By Emily Wigens, ONE EU Director & Valentina Barbagallo, Global Citizen EU & Climate Lead
Much has been said and written about the converging crises of COVID-19, conflict, and climate change. Less has been said, however, about the credibility crisis that is hurtling towards Brussels and the European Union.
The past two years have underscored that, in a global crisis, EU Member States increasingly turn to the EU. Unfortunately the Member States have not set the institutions up for success. Despite a strong political commitment to lead internationally, the EU’s budget for external action is unable to meet the scale of the challenges facing the world today.
The EU urgently needs new resources capable of meeting the moment.
Securing these from Member States is going to be difficult with the cost of living crisis biting across the continent — although Member States must step up, too. There are, however, other proposals that, if adopted, could bring about a stepchange in ambition and progress.
Later this year the European Commission will publish a proposal for a new set of “own resources” — options for raising revenues that would go directly into the EU budget, rather than national purses. It is through this process that the EU can take concrete steps to avoid a credibility crisis.
An international tax on financial transactions has been long debated, but never yet agreed, at EU level.
The proposal is both simple and attractive: given the scale of transactions in financial markets, all that is needed is to apply a tax at an extremely low rate to raise significant tax revenues, without affecting the functioning of the markets.
In 2013, the European Commission estimated that a Financial Transaction Tax (FTT) implemented by just 11 Member States participating in an Enhanced Cooperation Procedure could generate between €30-35 billion annually.
With this idea once again gaining international traction as a means to rebalance the harmful effects of globalization, the EU should play a leading role in delivering such a game-changing agreement, and an ambitious proposal must therefore be central in a new basket of own-resources.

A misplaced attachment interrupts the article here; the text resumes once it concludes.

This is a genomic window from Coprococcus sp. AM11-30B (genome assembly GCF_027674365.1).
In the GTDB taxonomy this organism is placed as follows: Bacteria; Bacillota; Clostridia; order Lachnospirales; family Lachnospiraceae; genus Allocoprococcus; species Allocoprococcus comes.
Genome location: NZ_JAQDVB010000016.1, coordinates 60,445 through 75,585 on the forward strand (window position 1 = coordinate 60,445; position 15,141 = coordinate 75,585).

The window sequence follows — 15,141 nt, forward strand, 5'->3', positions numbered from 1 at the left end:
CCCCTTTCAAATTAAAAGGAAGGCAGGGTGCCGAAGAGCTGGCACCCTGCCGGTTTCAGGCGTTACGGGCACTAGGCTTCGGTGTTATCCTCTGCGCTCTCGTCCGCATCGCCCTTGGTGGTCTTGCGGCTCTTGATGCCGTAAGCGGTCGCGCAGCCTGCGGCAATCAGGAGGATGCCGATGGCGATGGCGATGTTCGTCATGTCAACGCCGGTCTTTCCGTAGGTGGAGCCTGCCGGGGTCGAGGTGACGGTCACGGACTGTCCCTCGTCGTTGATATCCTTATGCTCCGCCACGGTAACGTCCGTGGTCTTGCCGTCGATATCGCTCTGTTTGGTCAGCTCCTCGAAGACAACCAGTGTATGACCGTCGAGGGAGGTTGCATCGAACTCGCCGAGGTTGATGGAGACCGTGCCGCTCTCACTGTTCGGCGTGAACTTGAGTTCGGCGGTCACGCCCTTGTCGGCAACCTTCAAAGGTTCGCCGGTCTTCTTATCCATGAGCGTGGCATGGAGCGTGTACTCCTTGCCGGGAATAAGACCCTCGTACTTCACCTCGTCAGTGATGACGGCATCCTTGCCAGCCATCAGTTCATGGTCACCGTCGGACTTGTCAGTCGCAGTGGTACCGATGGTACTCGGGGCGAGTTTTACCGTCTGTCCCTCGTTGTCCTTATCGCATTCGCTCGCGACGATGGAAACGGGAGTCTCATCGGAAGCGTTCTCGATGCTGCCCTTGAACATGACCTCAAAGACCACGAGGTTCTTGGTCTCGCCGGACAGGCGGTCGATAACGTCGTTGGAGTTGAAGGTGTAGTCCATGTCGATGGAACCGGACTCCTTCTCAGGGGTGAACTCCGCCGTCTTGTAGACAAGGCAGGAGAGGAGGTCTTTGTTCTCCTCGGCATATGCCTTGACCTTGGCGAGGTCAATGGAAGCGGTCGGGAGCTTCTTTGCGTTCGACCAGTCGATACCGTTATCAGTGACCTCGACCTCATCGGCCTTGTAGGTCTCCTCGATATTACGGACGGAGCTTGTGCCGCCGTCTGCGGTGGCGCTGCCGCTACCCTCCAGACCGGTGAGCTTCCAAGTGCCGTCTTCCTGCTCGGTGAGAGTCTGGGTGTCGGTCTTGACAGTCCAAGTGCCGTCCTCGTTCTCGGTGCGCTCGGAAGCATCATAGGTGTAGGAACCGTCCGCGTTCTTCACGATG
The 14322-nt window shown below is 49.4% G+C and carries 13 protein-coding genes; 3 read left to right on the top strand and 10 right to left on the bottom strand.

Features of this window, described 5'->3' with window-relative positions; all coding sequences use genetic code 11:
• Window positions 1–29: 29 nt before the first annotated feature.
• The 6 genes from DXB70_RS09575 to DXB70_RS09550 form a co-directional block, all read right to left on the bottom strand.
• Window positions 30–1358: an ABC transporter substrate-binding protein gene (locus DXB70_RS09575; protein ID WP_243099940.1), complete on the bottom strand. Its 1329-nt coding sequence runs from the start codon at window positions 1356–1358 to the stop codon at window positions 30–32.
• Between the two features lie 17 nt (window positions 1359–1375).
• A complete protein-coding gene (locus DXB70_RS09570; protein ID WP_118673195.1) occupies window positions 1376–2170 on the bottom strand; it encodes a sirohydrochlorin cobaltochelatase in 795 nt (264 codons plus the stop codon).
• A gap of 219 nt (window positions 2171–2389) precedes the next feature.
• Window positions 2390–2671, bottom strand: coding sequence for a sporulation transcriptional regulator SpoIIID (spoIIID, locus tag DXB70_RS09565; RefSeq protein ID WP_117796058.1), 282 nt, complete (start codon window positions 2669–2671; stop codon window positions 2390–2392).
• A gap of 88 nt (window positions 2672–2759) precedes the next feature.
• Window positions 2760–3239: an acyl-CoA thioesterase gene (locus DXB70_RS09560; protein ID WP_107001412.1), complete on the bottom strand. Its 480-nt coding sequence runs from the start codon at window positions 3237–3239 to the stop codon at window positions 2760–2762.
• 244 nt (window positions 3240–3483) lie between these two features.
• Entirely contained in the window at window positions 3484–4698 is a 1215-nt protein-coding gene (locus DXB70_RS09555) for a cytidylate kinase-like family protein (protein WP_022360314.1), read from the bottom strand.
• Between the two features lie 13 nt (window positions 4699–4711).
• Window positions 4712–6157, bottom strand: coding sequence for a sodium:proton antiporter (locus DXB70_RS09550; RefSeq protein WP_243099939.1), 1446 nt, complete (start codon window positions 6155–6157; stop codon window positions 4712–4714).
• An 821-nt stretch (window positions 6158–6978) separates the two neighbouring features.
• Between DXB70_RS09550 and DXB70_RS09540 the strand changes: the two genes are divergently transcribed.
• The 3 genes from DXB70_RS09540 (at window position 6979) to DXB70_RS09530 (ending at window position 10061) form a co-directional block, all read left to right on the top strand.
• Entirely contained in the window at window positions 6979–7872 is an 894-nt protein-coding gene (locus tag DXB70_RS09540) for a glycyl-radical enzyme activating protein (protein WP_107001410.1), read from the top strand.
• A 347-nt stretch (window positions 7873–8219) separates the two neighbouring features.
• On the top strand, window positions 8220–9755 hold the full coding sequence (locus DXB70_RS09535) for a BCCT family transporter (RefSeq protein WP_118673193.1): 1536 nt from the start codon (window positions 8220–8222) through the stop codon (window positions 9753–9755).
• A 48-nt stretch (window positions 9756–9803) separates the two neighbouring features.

This is just one example. The EU must agree a broad package of new revenues, ensuring that there are sufficient funds in the EU budget to meet the challenges ahead.
During exceptional times we need exceptional measures. Everyone must pay their share —‚ from industry (through windfall taxes on excessive profits), to investors (through an excise duty on share buy-backs), and the wealthiest in society. Anything less will be sure to undershoot in terms of the scale of ambition needed to address today’s global challenges.
Furthermore, the package should also introduce a new principle: that once Next Generation EU debt has been paid down, a large portion of new revenues should be allocated to the fight for climate justice and development.
This would ensure sufficient EU financing for the fight against extreme poverty and climate change and to support low-income countries in the face of the disruptions for which wealthy economies are mainly responsible.
In June, an international summit in Paris will attempt to catalyze the first steps towards a new global financing pact.
This is a prime opportunity for the EU to protect its credibility by setting out plans to ensure its deeds match its words — by supporting the adoption of new internationally coordinated levies, including an FTT, to raise at least $50 billion a year for development, climate, and biodiversity protection. In order to respond adequately to the urgent situation, these proposals must be operational by 2025.
The devastating war in Ukraine and the onslaught of climate events underline clearly how closely tied European security and stability is to that of our neighbors.
The EU’s ability to forge strong partnerships and alliances is crucial for delivering our security, stability, and prosperity. If bold action isn’t taken to ensure everyone contributes funding to protect our future, then the EU’s ability to assert positive influence on the global stage will be severely hampered, and the trust of Europe’s allies and partners will waver again.
It’s in all of our interests to steer clear of this credibility crisis.